nomad of salt and hard water
By Cynthia Dewi Oka
Dinah Press, 2012
Cynthia Dewi Oka’s first collection of poetry, nomad of salt and hard water, drops anchor in the transoceanic struggle of bodies against borders. Grounded in recognition of the complexities of her immigrant attempt to settle on stolen Indigenous land, where the colonial project continues through prisons and pipelines, Oka’s activist poetics provide a way for readers to understand and enact lateral solidarities in the struggle for social justice.
Oka’s poetic production, like her lived experience, is a composite, fragmented body made whole by performing many kinds of work at once. It relates a history of invasion, division, and flight from Indonesia. It tells of settlement in the occupied land of the Musqueam, Skwxwu7mesh, Tsleil-waututh, where discourses of the Yellow Peril still determine who will be granted Canadian citizenship. In her “postscript to Marx,” she foregrounds and articulates what Marx misses: coloured women’s bodied labour barbed-wired by the tense fiscal eroticism of capital. It is a lush circumvention that denies Manifest Destiny: a footpath powdered with the crushed jade and cloves of migrant struggle.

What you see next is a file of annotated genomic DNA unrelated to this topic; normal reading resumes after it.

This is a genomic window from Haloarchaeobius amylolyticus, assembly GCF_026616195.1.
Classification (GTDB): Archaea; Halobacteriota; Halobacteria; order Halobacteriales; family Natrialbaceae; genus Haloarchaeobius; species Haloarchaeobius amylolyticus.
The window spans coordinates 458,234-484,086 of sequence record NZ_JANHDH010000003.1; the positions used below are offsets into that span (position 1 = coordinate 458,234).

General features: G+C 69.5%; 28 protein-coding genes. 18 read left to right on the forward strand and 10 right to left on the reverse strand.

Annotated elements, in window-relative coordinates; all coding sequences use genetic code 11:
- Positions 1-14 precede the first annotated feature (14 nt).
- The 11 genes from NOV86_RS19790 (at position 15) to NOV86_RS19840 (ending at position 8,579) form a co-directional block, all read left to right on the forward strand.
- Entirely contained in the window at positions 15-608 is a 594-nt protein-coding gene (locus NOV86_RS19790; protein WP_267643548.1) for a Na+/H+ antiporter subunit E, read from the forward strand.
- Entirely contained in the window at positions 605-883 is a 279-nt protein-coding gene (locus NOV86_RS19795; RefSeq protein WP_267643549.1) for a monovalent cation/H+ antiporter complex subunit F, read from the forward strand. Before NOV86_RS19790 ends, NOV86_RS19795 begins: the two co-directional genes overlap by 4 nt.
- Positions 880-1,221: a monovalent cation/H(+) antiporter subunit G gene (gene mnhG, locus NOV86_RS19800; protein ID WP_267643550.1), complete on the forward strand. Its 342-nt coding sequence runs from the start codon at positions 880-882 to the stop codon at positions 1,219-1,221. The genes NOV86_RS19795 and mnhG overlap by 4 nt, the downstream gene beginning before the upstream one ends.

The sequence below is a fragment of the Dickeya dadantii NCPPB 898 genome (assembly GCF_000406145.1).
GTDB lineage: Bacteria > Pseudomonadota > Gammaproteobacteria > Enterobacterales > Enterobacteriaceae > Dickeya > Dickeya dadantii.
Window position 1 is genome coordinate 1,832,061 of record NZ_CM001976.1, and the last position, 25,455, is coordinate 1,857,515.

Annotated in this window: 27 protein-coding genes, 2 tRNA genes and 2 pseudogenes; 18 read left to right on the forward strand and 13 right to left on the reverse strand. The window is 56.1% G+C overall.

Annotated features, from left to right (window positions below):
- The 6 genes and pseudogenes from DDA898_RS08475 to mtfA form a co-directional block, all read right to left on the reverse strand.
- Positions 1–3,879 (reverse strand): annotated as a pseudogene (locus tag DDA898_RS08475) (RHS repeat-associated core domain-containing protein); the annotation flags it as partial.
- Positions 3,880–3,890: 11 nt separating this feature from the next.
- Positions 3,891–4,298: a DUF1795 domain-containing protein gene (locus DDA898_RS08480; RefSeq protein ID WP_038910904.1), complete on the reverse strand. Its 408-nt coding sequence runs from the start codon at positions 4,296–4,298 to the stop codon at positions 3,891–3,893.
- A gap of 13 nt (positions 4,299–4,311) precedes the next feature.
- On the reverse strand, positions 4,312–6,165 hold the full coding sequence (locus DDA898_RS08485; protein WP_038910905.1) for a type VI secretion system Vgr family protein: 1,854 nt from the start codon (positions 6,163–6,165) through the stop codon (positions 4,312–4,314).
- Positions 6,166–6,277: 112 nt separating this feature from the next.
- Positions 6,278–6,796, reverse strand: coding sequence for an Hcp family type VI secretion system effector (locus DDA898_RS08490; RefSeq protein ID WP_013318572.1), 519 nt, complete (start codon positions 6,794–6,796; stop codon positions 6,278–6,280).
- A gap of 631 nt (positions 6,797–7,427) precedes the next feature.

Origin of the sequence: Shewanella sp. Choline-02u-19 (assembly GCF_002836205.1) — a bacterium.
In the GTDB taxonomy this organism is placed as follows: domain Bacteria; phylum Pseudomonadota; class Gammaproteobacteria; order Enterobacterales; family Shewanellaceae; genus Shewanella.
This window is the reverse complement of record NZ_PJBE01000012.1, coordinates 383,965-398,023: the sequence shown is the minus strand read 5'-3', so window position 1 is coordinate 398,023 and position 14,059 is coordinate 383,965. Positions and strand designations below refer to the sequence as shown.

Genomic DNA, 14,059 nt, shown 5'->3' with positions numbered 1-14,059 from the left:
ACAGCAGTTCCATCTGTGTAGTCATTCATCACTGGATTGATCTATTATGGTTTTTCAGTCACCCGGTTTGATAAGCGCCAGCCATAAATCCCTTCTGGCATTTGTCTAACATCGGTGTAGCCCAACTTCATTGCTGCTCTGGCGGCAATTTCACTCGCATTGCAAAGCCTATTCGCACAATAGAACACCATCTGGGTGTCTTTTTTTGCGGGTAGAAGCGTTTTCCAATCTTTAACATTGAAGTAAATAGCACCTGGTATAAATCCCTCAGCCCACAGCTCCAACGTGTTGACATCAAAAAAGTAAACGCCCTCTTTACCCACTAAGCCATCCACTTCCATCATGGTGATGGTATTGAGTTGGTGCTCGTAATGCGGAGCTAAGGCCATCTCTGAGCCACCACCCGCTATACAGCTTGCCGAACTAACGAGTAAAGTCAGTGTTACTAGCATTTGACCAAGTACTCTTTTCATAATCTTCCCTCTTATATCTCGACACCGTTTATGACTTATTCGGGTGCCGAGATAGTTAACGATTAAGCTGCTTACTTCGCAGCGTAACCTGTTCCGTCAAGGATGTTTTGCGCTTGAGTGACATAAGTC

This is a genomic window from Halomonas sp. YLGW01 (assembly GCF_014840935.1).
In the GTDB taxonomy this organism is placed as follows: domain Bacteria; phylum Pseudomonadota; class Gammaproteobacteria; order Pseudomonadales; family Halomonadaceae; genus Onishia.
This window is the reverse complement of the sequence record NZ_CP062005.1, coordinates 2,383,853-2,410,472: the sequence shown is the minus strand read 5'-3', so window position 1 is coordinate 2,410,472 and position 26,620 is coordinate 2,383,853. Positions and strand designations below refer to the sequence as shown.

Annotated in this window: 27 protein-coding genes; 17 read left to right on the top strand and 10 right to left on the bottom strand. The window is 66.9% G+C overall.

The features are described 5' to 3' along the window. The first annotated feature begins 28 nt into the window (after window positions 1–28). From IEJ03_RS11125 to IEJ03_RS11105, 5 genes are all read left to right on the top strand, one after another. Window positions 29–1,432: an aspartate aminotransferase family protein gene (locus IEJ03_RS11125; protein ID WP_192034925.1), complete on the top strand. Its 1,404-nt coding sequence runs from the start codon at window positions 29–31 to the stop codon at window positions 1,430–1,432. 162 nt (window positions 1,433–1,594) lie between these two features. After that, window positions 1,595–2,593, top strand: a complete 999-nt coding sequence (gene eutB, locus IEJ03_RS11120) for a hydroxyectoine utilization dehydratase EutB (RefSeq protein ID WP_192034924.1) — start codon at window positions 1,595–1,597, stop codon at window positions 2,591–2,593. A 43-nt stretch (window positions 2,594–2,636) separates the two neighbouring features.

whether moss & water were baptism enough, I hid
from my father’s hand in the smooth stone of her
mouth, pressing my dirt against sun
pouring out her back. there were lessons, arched
over dishes and uniforms, on decoding
time from the way ash collected in her calluses.
before my father locked the door between me
and the servants’ quarters, we flip flopped through
Denpasar’s mud, expatriating English like arsenic
through cloth, our hips vapour and ebb
to the equator’s bass line.
This poetry enacts an aeolian process, shaping and eroding the linguistic and representational landscape of dominant media to inscribe intergenerational narratives of migrant motherhood that pulse an anticolonial heartbeat.
around us old brown women knit sinews with fishbone,
their backs coiled into the urgency of each stitch, vigilant
to the thunder of combat boots on rented timber –
that synonym to their grandchildren’s heartbeat
at first dances, reciting first poems, in every attempt at love
like a frontal assault. what love could survive such metal?
my words too began as piracy
navigating three generations of placenta blindfolded and hiding
from the bodies that carried them –
For the monolingual reader, Oka’s poems are a poultice of salt and chili rind held under the tongue, making a wound where histories of dissent and resistance can penetrate. A transnational/refugee/migrant/
youcan’tkeepusoutpoetry that delineates the circuits of late capital. For tongues that yearn for never learned or for forgotten languages – broken, whole or otherwise – Oka’s poetry is it. Spines of surplus value hip and womb, hands and eyes, are girded with the steel of Oka poetry.
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